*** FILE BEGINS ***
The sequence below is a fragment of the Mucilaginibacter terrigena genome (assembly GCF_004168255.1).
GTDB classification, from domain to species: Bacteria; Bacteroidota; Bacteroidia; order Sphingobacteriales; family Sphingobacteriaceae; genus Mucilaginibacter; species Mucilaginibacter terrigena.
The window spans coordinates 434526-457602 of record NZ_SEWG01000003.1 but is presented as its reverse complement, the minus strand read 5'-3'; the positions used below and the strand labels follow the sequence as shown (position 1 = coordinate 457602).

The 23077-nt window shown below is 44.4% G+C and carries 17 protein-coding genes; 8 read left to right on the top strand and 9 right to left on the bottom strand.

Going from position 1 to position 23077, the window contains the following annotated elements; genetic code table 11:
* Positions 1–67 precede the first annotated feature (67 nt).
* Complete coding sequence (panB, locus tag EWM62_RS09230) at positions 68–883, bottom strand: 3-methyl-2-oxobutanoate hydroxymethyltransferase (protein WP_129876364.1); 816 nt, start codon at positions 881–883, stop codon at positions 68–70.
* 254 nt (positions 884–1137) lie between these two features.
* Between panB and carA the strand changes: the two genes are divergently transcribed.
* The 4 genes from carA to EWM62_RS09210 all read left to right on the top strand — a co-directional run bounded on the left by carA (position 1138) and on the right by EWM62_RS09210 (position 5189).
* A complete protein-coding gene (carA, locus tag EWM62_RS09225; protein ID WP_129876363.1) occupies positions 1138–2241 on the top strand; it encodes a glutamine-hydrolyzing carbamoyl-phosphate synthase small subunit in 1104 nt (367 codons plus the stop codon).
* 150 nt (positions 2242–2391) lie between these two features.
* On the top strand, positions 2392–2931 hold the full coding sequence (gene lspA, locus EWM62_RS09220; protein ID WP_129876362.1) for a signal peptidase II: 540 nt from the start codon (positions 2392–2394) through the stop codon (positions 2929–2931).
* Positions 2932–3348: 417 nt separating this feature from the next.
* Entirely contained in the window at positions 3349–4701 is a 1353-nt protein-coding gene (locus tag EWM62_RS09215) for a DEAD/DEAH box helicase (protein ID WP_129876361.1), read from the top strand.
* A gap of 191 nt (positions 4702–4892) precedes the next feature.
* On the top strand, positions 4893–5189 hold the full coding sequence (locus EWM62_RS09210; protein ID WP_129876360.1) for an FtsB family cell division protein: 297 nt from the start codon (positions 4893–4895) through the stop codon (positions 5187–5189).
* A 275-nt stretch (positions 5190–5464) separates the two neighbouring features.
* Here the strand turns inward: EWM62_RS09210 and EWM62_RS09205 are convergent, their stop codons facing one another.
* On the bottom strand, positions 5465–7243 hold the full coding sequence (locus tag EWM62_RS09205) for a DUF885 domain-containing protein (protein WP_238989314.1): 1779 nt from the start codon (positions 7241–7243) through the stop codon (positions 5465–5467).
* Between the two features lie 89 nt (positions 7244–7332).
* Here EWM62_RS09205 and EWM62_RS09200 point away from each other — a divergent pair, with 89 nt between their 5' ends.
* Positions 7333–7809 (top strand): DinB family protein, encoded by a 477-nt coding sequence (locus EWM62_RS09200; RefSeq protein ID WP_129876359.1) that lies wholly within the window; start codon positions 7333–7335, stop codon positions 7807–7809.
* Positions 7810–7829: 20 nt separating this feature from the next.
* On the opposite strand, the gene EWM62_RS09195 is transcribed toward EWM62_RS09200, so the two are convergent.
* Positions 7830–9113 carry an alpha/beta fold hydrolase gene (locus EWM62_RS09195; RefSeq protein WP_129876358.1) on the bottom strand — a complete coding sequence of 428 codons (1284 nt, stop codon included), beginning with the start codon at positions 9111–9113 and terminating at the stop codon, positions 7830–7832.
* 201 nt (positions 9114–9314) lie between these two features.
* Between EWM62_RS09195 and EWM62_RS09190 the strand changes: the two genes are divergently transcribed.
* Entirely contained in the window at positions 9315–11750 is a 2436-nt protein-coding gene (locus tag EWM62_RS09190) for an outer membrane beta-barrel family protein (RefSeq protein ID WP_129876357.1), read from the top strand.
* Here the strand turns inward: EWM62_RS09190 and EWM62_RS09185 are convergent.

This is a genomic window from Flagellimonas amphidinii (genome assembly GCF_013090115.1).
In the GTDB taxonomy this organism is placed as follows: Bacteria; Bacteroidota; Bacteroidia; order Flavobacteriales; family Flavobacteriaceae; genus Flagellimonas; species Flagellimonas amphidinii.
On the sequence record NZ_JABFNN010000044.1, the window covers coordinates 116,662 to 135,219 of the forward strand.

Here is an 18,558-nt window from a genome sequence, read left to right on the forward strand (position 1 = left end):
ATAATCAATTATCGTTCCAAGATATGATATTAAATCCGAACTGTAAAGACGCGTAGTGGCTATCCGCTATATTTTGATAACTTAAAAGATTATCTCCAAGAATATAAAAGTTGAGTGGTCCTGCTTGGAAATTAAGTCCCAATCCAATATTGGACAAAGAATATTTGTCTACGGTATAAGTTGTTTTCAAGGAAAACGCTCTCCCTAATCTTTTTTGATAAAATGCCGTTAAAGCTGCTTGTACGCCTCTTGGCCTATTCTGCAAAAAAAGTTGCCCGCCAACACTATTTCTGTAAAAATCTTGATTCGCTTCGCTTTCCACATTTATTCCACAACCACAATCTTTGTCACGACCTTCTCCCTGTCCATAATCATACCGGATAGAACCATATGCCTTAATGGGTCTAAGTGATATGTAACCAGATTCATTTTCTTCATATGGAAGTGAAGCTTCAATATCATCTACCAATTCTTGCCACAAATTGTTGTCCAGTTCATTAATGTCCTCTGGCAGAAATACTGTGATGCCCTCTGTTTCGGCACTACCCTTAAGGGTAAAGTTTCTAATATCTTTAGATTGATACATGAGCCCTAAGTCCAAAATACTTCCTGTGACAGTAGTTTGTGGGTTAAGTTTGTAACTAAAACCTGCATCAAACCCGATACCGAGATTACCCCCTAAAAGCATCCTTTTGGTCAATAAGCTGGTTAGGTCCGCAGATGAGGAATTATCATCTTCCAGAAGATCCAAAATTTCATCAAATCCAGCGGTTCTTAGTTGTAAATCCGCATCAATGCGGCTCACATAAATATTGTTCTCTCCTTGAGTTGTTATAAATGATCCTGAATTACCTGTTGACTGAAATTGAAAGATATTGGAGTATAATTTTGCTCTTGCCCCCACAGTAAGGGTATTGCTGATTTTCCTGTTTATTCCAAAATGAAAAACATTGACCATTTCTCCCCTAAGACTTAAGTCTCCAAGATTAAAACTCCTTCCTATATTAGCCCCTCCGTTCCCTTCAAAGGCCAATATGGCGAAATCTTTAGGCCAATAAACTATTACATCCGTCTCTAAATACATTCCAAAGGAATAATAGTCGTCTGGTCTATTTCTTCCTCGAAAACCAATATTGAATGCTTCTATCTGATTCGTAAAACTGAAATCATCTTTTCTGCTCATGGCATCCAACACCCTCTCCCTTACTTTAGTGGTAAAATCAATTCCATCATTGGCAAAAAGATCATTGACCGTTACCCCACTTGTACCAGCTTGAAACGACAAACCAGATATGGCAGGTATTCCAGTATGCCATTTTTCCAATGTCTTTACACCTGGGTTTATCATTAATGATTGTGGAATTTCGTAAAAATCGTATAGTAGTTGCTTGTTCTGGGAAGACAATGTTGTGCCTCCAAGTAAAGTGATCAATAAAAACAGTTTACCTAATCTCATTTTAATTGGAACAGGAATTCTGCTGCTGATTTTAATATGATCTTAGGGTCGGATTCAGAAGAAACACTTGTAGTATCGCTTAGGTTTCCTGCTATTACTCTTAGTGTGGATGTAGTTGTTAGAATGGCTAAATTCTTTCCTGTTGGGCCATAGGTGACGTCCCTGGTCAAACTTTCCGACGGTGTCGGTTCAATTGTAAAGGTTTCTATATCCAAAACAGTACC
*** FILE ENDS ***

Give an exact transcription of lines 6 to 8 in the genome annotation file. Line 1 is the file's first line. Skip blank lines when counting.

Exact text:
* Positions 1–67 precede the first annotated feature (67 nt).
* Complete coding sequence (panB, locus tag EWM62_RS09230) at positions 68–883, bottom strand: 3-methyl-2-oxobutanoate hydroxymethyltransferase (protein WP_129876364.1); 816 nt, start codon at positions 881–883, stop codon at positions 68–70.
* 254 nt (positions 884–1137) lie between these two features.